It was pure bliss to have a girl to dance with during the love songs. After about five minutes of dancing I was covered with sweat, which tended to be similar to the slime one usually finds on an amphibian. But my blonde girl didn’t seem to mind as we danced to the greatest love songs ever produced. Has there ever been a song with more passion than Bonnie Tyler’s “Total Eclipse of the Heart”? And then there was “Endless Love,” that wonderful duet by Lionel Richie and Diana Ross. My goodness, it’s a wonder we didn’t run off and elope after that passionate masterpiece of pure bliss.
But we didn’t. In fact, although I lived in the same area as the blonde, I don’t think our paths ever crossed again.
When you read this novel, you’ll see why the above story provides so much insight into the background behind the novel, as will the information that Jake played football and basketball, ran track, performed in the school musical, and was a member of the student council when he was in middle school. Continue reading below for my take on it.
Miranda Mullaly must lead a charmed life to have not one or two, but three boys fall in love with her at the same time. Or she must be irresistibly charming. In fact, neither is actually the case. The reality of this story is that it hinges on one crucial truth – your first crush is often an incomprehensible mystery, especially when it happens in middle school.
The three boys in question are vastly different types with one thing in common, they all fall for Miranda at the same time. As Sam, the class clown, Duke, the class brainiac, and Chollie (think Charlie without the ‘r’,) the class athlete, each seek to gain the interest and attention of Miranda Mullaly, hijinks ensue. Following the advice of different people in their lives, the boys join activities Miranda shows interest in, such as the school play and student leadership roles. Chollie is excited when he and Miranda are assigned as science group partners, and all three engage in a fight over who is going to shovel Miranda’s family’s front walk when it snows.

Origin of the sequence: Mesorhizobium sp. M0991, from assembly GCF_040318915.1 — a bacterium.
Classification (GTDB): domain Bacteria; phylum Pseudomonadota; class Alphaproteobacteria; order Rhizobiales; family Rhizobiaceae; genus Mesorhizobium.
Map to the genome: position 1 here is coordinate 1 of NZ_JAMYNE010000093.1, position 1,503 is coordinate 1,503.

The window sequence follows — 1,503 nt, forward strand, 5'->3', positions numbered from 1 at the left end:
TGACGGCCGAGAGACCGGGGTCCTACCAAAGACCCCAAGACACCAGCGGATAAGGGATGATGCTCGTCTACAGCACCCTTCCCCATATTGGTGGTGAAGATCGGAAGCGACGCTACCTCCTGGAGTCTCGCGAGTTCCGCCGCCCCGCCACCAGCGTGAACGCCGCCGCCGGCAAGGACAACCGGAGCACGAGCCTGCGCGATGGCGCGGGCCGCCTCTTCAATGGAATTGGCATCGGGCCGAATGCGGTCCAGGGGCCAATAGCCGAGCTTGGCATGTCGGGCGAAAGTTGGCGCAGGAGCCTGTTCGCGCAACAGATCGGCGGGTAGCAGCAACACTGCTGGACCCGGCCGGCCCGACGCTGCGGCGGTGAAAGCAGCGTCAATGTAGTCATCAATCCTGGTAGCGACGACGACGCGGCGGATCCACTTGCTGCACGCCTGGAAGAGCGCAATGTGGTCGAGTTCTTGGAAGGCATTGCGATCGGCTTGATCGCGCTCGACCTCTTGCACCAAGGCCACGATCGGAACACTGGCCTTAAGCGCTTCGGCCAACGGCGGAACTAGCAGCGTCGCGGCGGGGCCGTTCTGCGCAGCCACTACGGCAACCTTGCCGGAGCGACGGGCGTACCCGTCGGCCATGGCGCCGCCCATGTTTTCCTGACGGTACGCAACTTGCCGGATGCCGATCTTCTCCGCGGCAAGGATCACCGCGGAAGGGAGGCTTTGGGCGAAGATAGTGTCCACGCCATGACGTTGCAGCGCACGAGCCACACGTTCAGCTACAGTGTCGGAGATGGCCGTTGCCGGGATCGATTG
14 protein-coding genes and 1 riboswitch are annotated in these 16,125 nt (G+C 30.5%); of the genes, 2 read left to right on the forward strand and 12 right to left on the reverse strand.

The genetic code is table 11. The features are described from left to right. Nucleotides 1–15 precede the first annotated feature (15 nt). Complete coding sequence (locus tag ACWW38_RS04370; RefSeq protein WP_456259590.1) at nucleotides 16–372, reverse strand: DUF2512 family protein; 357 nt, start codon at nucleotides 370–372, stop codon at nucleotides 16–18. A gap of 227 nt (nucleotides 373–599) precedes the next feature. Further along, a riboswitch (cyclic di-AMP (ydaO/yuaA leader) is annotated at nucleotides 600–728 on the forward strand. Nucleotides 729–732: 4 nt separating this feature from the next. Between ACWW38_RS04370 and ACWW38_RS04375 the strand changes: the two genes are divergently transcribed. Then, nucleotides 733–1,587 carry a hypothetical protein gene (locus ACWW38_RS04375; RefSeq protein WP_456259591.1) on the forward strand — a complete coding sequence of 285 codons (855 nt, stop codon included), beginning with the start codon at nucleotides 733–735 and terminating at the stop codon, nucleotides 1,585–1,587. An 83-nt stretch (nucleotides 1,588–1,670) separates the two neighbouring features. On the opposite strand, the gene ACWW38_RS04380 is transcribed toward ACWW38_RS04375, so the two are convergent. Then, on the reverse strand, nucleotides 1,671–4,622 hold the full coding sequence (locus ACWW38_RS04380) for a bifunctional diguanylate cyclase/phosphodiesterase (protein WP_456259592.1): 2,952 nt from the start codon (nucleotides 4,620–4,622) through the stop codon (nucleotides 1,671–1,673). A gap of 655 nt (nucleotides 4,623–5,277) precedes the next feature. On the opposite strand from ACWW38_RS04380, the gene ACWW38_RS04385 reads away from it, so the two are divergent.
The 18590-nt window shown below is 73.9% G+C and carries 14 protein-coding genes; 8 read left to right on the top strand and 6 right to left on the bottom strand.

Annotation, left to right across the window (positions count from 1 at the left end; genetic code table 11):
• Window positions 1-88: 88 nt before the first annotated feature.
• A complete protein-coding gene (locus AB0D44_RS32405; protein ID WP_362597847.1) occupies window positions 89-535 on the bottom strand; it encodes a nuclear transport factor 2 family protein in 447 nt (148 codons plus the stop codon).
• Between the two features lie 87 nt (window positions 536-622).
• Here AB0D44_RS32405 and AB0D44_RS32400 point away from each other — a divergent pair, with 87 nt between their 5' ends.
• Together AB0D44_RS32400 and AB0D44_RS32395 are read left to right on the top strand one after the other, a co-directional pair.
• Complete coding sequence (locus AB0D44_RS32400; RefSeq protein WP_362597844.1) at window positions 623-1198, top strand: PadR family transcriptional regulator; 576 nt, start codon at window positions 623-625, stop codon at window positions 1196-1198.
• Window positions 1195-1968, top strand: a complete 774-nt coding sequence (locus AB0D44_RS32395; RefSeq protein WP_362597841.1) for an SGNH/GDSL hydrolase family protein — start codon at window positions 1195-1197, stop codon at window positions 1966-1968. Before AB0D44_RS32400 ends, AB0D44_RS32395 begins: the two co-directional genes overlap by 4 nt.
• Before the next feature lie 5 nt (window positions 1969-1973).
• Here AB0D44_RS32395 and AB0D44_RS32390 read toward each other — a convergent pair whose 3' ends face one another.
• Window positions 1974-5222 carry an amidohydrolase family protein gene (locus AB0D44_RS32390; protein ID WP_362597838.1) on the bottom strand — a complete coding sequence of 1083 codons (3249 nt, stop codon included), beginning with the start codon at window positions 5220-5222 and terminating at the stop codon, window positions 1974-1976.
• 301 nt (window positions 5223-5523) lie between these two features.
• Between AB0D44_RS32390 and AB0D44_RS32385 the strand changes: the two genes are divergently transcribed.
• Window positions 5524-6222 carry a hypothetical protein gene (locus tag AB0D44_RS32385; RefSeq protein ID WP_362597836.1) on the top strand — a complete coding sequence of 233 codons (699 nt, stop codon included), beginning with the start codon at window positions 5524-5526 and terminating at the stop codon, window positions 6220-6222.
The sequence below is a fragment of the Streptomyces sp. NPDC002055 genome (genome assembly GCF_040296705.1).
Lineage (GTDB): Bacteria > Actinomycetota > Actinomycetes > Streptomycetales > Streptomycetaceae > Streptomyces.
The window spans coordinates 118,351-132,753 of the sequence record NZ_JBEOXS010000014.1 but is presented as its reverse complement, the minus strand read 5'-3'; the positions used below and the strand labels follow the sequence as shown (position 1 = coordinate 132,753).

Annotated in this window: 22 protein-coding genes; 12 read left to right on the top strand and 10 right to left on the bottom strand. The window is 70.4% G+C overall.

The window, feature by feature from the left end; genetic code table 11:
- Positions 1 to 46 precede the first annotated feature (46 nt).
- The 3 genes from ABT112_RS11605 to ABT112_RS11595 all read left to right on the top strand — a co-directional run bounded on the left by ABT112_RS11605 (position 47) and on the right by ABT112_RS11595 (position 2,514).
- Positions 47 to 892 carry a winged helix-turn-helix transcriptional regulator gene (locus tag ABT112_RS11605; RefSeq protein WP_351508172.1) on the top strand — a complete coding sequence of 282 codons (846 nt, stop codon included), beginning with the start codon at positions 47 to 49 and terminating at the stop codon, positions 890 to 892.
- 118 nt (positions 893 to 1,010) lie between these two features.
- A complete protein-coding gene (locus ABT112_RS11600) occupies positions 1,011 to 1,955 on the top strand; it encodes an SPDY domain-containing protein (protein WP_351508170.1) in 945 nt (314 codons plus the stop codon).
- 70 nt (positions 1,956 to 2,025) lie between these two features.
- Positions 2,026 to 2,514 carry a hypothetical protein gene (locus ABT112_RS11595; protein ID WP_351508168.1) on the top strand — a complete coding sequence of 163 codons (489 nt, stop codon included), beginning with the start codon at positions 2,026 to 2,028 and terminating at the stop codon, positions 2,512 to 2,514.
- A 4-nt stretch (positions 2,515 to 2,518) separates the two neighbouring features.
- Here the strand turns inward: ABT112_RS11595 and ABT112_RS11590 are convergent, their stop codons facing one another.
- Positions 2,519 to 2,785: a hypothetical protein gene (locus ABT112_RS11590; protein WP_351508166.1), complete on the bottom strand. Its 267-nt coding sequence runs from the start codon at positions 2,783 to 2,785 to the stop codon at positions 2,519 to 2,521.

I’m of two minds about this story, to be honest. I was somewhat bothered by how unlikable many of the characters (but most notably Duke and Miranda) are. The school librarian in me was appalled by the frankly derogatory way most of the characters viewed the teachers and administrators at their school. The lack of empathy displayed by many of the characters was disturbing. But I think most of that has to do with me viewing the story through the eyes of an adult who works with children this age.
My other opinion is that my students who read this novel will probably recognize themselves, their friends, and their peers within its pages. It is engagingly well written with enough humor to sustain the interest of even the pickiest of readers. I think it will do very well with the crowd of students who enjoy the Diary of a Wimpy Kid series.
Filed under: Middle School Monday
About Robin Willis
After working in middle school libraries for over 20 years, Robin Willis now works in a public library system in Maryland.